The Importance of Saliva
It’s not really a common topic to hear people talking about, but it’s something that is almost alwaysthere, working behind the scenes making your life easier and better. Many people who suffer from achronic dry mouthhave horror stories about how terrible it is to live with little to no saliva. After all, when you start to think about it, much of what we do every day is thanks to our saliva. Speaking, eating, swallowing, and so much more requires adequate saliva to work properly.
What is Saliva?
Saliva is a mixture that is secreted from many salivary glands in the mouth. There are three types of saliva that are excreted: serous (watery), mucus (thick), and mixed. Different salivary glands produce different types, and each contributes to the overall fluid that we call saliva. Most saliva in the mouth is composed of about 98% water, with the rest consisting of buffering and mineralizing agents, mucus, digestive enzymes, antibacterial and antibiotic compounds, electrolytes, and glycoproteins.
Have you ever noticed that when you’re really hungry and think about food, your mouth starts to water? This is because pre-digestion begins in the mouth, and it’s so important that just the thought of food can switch it on. Increased salivation ensures that as soon as food hits the mouth it will be mixed with digestive enzymes, breaking down starches and fats.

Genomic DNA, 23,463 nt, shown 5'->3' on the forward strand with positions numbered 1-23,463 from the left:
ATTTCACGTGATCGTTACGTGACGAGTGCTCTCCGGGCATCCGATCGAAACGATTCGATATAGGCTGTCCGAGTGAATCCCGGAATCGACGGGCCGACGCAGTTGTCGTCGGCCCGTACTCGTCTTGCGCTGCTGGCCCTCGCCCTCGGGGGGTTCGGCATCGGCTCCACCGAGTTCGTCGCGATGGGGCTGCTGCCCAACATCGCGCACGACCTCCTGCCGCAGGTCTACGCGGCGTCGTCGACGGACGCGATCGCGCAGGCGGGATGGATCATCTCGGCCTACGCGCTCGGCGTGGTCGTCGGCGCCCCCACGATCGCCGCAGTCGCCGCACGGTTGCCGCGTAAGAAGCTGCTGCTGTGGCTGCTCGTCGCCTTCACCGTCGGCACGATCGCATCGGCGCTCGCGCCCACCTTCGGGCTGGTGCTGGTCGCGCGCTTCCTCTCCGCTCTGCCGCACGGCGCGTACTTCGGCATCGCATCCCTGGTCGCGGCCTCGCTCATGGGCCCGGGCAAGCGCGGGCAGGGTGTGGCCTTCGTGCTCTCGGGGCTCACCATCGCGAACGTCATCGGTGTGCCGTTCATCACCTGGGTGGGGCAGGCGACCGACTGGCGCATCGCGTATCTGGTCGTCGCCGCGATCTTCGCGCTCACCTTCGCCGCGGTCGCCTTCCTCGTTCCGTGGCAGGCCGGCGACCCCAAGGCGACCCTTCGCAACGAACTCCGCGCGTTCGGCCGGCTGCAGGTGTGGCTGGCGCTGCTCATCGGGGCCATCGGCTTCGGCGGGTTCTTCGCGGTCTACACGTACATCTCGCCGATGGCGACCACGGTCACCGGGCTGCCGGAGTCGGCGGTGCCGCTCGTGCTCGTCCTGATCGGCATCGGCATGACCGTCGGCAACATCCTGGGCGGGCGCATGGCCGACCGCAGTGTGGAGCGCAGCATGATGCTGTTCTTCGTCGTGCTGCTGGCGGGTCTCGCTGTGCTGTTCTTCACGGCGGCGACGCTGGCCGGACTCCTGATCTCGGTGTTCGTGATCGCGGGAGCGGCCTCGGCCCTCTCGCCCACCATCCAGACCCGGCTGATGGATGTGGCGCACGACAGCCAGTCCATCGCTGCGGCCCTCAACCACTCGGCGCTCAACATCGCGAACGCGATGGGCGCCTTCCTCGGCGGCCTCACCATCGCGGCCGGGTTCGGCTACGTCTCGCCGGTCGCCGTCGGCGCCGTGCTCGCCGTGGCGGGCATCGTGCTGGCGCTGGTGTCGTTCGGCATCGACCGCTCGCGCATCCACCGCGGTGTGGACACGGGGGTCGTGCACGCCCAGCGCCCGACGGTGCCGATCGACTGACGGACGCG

Functions of Saliva
The 4 main functions of Saliva which are of key importance –
Buffering: Constantly bathes teeth in crucial minerals that buffer the pH in the mouth. Low (acidic) pH is responsible for the cavities since the teeth’s minerals dissolve in acidic environments
Lubrication: Saliva protects the oral mucosa (oral tissues) from mechanical damage while speaking, eating, and swallowing.
Antibacterial & Antibiotic Properties: Specific (IgA) and non-specific (lysozyme, lactoferrin, peroxidase) immunologic actions in saliva help prevent the buildup of microorganisms in the mouth.
Digestive Enzymes: Aids in the digestion of carbohydrates and fats through their exposure to salivary enzymes
Consult your Dentist for Care
Make sure that you drink enough water during the day, and this is a statement that has been repeated countless times by doctors and dentists both, so it is a statement to be taken seriously. The dentist will tell you to brush and floss regularly, and to go on regular checkup, in order for a potential problem to be spotted early. What is more, a dentist will tell you to avoid acidic or spicy and salty foods, as these can irritate the mouth further, to a state of being dry.